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1123 Do Patent Ductus Arteriosus and its Treatment with Oral Ibuprofen Affect Renal and Mesenteric Tissue Oxygenation in Preterm Infants?
  1. N Guzoglu1,
  2. FN Sari1,
  3. R Ozdemir1,
  4. S Oguz1,
  5. N Uras1,
  6. N Altug2,
  7. U Dilmen1
  1. 1Neonatology
  2. 2Pediatric Cardiology, Zekai Tahir Burak Maternity and Teaching Hospital, Ankara, Turkey

Abstract

Background/Aim Patent ductus arteriosus (PDA) in preterm infants can result in serious hemodynamic changes causing respiratory, gastrointestinal and renal morbidities if not treated within the first week of life. We investigated the impact of PDA and its treatment with oral ibuprofen on regional renal and mesenteric oxygen saturation.

Methods 13 infants with PDA (gestational age < 32 weeks), subsequently treated with oral ibuprofen, were monitored for mean arterial blood pressure, arterial oxygen saturation, near-infrared spectroscopy-determined regional renal and mesenteric oxygen saturation. The patients with PDA were matched for gestational age, birth weight, postnatal age, and severity of respiratory distress syndrome with infants without PDA, who served as control subjects.

Results Median renal and mesenteric oxygen saturation were similar in infants with PDA before and up to 12 hours after the start of ibuprofen therapy [renal oxygen saturation: 50% (25th–75th percentile: 29.5–65.5%) vs. 54% (25th–75th percentile: 36–72.5%), p=0.556; respectively); mesenteric oxygen saturation: 31% (25th–75th percentile: 19–38%) vs. 32% (25th–75th percentile: 23.5–46%), p=0.239; respectively]. Median renal and mesenteric oxygen saturation in control infants were also not significantly different in infants with PDA before and up to 12 hours after the start of ibuprofen therapy.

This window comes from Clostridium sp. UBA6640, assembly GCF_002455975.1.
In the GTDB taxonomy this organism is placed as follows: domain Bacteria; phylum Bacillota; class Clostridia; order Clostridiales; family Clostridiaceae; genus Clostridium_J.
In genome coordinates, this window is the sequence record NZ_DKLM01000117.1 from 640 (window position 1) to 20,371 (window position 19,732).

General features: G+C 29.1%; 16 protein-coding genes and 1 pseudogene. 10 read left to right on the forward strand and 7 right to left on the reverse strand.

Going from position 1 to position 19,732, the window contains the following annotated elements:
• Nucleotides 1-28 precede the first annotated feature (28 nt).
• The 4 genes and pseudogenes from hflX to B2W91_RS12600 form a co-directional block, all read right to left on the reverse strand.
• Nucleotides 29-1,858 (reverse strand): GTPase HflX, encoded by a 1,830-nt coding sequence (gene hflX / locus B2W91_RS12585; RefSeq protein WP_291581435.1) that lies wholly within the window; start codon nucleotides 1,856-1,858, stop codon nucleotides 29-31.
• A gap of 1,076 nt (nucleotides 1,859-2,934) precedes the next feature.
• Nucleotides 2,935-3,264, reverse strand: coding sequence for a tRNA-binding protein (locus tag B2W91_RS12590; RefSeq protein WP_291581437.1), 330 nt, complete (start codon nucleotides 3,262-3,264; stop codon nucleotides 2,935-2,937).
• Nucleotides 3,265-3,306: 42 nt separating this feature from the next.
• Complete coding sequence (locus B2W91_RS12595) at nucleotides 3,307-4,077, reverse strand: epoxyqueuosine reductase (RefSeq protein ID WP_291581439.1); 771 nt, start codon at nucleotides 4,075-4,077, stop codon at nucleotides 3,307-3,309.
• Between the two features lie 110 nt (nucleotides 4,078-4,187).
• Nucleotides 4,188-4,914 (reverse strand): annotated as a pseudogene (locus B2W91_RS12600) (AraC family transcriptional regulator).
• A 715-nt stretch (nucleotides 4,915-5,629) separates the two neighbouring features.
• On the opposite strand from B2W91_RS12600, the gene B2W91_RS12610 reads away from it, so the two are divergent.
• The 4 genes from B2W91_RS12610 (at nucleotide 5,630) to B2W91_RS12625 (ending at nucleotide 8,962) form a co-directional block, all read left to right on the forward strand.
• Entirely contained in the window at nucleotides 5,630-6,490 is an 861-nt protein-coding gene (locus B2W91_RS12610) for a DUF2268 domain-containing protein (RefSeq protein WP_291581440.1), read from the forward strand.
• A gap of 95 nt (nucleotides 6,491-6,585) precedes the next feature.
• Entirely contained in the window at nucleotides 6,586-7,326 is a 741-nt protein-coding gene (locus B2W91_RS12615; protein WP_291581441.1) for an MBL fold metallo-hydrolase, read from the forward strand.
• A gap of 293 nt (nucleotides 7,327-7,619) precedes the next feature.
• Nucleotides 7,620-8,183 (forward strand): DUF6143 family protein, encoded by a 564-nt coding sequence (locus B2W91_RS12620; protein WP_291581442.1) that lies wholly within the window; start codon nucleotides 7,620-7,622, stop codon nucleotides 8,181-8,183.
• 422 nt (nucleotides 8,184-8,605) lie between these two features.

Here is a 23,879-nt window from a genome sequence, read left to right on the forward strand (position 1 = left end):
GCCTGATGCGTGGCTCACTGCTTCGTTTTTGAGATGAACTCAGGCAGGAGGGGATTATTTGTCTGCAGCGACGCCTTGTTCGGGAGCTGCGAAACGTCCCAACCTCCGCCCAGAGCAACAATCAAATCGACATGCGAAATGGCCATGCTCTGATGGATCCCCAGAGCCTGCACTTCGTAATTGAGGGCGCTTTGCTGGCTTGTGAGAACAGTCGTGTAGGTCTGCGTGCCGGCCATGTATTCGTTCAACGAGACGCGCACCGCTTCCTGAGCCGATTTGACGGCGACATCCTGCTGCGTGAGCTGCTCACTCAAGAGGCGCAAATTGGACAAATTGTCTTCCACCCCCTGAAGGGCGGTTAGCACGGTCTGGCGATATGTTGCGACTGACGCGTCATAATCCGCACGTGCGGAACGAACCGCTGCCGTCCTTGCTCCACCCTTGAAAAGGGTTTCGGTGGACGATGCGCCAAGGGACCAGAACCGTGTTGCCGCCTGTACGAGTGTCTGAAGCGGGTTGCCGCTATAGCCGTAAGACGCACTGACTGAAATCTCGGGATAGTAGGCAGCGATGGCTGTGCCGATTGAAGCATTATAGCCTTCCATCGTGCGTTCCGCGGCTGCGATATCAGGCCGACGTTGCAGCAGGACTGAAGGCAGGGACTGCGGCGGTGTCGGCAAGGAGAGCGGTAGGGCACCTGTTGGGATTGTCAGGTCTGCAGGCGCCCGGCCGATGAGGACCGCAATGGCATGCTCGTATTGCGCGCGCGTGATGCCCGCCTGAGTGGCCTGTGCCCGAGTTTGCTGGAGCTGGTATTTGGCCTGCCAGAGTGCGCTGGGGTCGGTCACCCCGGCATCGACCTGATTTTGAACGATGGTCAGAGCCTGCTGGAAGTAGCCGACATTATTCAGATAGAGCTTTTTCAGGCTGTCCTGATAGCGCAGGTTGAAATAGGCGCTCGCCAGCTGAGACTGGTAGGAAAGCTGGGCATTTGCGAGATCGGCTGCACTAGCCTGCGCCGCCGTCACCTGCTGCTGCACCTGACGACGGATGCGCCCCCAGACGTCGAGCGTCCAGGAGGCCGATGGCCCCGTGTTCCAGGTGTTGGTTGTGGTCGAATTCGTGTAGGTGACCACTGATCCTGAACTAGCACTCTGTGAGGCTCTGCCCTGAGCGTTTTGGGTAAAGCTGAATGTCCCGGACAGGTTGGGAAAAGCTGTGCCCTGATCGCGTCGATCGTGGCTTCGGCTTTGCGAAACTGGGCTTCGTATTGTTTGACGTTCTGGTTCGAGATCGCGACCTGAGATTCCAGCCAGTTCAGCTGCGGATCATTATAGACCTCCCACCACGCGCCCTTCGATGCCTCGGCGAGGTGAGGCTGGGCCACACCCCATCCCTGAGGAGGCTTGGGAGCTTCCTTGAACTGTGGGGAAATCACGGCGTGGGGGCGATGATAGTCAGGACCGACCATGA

Conclusions A hemodynamically significant PDA and its adequate treatment with oral ibuprofen seem not to affect the renal and mesenteric perfusion and subsequent oxygen delivery in very low birth weight preterm infants.

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